RFE/RL MEETS WITH OBSTACLES IN MINSK. On 1 August, a two-meter-high fence was erected around the building housing RFE/RL's Minsk bureau, cutting off for a time access to the bureau and forcing the broadcaster to seek to move from the current location by the end of August. Property rights to the building, which houses one of six McDonald's outlets in Minsk, are the focus of a long-running dispute between Belarusian State University and the U.S. restaurant chain. Minsk-based Belarusian Service personnel are working primarily out of a company apartment, RFE/RL reported. This, however, cannot be a permanent solution because of restrictions on the legal use of private residences in Belarus. Also on 1 August, RFE/RL's Prague office received a hand-delivered letter from the Belarusian Foreign Ministry that threatens the revocation -- without recourse to appeal -- of the official accreditation of all RFE/RL correspondents operating in Belarus if the Belarusian Service "utilized the professional services of nonaccredited correspondents and other individuals on the territory of the Republic of Belarus." RFE/RL Belarusian Service Director Alexandre Lukashuk reported on August 6 that the Belarusian Foreign Ministry has refused to meet with him on the accreditation issue. RFE/RL is asking that accreditation be extended for those correspondents who currently hold it, while those correspondents who are not currently accredited are actively completing all necessary documentation for accreditation. The U.S. Embassy is providing support to RFE/RL in its efforts to deal with both events, though no U.S. citizens work at the Minsk bureau. It has been noted within the diplomatic community in Minsk that a common method for the Belarusian government to rid itself of irritating foreign nationals is to deny extensions of visas, accreditation, and other official permits. CC

LUKASHENKA PLEDGES TO MAKE STATE-MEDIA JOURNALISM PRESTIGIOUS. President Lukashenka said on 31 July that the government will do everything in its power to make working as a journalist for state media a prestigious position, Belapan and Belarusian television reported. Lukashenka made the comments while visiting the editorial office of Belarus' largest government-controlled newspaper, "Sovetskaya Belorussiya," which he ordered earlier this year to become a "European-type publication." Lukashenka suggested that the media should be a mirror of society and tell the truth. "So far it has not been the case and the authorities are to blame for this in many respects," he noted. According to the president, state-media journalists should be given more freedom provided they are committed to accuracy, honesty, and responsibility. Journalists should openly criticize negative occurrences and, if necessary, the authorities, he said. Lukashenka admitted that he has reacted "morbidly" to criticism by the independent press. ("RFE/RL Newsline," 1 August)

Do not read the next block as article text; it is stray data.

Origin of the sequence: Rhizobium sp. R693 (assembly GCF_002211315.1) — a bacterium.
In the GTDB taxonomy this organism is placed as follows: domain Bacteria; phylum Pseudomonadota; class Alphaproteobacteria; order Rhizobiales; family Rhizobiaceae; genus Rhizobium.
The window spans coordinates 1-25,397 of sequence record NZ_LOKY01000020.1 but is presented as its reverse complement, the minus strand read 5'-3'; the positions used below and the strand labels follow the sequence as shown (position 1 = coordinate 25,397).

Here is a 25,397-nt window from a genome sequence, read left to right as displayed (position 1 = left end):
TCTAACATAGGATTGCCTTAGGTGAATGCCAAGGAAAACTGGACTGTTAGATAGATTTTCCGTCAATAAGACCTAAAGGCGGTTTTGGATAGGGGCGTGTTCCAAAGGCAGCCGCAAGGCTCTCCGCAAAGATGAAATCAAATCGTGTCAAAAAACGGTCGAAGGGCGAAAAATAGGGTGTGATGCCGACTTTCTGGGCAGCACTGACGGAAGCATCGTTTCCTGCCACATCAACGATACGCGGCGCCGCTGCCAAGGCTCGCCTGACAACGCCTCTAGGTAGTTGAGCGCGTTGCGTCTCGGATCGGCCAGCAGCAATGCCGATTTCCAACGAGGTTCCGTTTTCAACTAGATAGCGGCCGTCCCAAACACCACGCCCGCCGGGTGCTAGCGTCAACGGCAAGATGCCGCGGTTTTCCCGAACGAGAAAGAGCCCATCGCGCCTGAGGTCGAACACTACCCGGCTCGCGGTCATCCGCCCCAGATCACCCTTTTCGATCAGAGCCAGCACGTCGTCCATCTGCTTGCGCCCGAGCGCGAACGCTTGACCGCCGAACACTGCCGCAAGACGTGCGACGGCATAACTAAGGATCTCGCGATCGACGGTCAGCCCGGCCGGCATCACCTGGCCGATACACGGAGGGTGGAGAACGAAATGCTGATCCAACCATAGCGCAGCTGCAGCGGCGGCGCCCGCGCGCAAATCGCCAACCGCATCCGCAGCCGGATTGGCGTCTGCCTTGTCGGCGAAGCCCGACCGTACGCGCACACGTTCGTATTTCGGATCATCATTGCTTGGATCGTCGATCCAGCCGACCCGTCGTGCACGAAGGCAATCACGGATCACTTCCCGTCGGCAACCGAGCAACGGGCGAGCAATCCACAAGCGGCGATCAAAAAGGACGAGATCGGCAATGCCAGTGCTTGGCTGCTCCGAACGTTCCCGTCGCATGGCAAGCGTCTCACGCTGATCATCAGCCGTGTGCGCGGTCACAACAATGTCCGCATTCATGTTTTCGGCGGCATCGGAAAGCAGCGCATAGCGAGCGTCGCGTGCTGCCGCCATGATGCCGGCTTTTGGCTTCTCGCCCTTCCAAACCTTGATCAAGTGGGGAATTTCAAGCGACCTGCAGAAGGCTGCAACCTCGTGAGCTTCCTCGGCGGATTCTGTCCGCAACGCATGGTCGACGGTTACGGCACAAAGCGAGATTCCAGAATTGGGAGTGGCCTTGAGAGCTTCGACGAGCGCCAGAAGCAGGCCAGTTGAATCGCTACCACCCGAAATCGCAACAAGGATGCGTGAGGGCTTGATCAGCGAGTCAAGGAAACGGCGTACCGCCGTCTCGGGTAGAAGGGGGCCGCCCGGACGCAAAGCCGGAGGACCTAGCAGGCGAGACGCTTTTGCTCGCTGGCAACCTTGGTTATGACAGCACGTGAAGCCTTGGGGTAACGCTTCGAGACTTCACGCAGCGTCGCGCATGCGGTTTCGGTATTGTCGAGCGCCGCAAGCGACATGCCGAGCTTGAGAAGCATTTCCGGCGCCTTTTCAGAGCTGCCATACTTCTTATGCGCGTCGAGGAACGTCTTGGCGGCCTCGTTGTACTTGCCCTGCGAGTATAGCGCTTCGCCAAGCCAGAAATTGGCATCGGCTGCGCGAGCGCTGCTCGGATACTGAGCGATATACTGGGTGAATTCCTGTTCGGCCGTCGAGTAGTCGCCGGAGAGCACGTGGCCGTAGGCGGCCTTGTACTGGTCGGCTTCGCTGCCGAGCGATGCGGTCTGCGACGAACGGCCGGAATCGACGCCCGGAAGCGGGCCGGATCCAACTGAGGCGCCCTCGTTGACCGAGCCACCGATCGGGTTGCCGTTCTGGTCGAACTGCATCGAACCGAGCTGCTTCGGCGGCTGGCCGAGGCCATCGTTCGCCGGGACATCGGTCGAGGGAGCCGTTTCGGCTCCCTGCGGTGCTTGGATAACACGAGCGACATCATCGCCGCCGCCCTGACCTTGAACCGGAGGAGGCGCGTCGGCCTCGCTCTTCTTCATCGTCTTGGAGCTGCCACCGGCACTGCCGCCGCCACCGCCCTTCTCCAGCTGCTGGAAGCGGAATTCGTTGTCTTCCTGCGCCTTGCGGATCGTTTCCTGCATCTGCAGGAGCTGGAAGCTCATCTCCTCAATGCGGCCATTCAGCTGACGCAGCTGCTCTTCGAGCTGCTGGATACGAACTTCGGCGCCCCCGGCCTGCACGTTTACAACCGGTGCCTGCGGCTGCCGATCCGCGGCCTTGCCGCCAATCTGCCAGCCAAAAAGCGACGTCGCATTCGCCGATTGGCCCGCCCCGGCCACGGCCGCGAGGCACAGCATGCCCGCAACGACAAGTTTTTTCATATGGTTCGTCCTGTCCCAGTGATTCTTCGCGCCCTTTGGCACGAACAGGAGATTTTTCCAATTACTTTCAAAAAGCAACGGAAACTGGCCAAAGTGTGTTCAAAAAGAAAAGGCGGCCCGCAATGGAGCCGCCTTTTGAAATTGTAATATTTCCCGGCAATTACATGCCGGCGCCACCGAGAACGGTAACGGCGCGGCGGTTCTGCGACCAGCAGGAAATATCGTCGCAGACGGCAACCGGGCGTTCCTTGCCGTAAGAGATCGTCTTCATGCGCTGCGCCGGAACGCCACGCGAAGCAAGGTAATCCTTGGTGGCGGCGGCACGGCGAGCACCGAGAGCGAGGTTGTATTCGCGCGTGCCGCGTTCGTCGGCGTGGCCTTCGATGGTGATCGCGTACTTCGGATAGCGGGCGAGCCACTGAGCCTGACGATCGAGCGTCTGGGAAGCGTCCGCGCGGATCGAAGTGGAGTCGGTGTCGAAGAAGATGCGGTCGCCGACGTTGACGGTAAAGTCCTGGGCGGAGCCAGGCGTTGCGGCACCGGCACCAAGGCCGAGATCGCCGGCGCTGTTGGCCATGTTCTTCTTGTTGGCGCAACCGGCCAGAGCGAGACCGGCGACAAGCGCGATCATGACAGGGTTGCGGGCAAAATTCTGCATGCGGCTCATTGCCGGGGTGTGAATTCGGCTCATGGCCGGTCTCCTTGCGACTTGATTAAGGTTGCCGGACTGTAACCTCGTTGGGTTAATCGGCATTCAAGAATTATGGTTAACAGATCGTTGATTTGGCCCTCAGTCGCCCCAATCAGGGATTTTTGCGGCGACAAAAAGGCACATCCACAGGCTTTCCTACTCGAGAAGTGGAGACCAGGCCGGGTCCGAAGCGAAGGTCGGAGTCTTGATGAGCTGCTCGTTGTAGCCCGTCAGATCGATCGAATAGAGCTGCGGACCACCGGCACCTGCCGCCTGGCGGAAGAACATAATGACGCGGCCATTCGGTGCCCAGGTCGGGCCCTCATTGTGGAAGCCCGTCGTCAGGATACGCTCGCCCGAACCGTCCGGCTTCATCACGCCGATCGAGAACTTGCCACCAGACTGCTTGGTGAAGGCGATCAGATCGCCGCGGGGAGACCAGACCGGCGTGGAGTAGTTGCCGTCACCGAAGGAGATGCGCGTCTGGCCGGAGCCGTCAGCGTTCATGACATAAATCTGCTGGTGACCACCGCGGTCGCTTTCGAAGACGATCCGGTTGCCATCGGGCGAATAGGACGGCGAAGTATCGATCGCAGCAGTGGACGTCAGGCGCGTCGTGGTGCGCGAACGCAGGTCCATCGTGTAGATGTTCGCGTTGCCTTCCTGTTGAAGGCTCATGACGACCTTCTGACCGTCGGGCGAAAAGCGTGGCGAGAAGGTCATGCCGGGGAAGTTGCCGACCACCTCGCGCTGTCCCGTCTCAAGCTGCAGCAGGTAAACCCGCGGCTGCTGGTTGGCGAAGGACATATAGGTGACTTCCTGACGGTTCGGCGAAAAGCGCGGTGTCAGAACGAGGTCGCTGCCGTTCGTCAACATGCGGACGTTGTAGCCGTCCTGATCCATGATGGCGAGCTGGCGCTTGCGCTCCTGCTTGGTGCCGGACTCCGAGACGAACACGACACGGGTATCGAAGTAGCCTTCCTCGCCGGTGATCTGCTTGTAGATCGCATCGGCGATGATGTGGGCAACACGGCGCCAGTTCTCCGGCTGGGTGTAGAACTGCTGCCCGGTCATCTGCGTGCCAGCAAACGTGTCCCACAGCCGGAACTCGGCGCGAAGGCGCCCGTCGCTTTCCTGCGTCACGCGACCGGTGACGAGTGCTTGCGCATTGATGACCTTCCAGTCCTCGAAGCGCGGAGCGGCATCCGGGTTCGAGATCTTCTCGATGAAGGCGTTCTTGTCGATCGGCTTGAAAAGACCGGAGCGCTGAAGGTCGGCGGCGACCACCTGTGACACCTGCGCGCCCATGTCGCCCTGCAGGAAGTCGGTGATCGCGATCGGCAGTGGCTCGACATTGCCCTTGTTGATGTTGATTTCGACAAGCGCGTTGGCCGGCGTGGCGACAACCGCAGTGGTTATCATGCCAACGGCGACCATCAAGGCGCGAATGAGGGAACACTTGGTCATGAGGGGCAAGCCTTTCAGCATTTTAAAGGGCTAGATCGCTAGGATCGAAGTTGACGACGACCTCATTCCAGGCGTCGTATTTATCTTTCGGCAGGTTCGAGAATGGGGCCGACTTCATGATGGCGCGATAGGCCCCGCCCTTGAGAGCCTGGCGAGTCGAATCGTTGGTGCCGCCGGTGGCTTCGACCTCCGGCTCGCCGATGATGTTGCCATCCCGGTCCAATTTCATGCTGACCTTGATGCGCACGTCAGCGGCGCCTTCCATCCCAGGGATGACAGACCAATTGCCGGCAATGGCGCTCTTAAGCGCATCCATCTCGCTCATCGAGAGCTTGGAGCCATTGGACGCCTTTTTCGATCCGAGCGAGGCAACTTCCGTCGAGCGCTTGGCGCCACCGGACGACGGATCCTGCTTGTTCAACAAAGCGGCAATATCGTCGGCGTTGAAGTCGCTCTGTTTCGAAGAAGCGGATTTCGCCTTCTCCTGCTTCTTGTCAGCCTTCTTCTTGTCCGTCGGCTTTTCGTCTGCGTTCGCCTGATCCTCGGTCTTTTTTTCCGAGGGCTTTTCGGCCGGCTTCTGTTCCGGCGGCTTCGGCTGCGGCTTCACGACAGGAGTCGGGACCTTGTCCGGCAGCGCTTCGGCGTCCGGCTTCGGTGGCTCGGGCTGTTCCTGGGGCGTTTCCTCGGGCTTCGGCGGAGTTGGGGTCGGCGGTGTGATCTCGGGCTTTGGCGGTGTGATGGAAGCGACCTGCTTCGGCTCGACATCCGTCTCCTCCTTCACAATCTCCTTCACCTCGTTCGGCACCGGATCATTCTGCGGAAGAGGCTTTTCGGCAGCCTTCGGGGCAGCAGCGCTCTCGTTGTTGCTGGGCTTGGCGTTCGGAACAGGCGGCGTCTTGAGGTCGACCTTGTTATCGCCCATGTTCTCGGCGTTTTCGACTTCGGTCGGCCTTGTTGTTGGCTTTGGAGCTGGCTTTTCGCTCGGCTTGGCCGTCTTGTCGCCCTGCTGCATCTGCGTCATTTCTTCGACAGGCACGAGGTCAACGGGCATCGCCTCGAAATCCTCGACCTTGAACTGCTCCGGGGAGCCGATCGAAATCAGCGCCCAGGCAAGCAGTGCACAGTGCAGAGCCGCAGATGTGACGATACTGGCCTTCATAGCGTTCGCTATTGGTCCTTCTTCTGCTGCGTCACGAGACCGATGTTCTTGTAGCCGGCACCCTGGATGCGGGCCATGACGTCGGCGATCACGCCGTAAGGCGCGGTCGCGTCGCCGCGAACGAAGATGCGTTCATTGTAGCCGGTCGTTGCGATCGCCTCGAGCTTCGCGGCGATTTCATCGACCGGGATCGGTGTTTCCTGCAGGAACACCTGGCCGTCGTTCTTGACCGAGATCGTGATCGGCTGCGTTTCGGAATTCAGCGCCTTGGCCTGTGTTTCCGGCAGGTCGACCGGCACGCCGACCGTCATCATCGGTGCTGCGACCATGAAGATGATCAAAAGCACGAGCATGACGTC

FORMER FOREIGN MINISTER RESIGNS EUROPEAN CONVENT POSITION... Former Foreign Minister Jan Kavan, who was elected UN General Assembly president in mid-June, announced on Czech television on 4 August that he has resigned his post as a Czech delegate to the European Union Convent, CTK and dpa reported. Kavan denied any link between this move and the ongoing investigation into former aide Karel Srba and his alleged plot to have a Czech journalist killed, instead citing time constraints. Kavan is due to take up his UN post in September and is also a deputy representing the Social Democratic Party (CSSD) in parliament. ("RFE/RL Newsline," 5 August)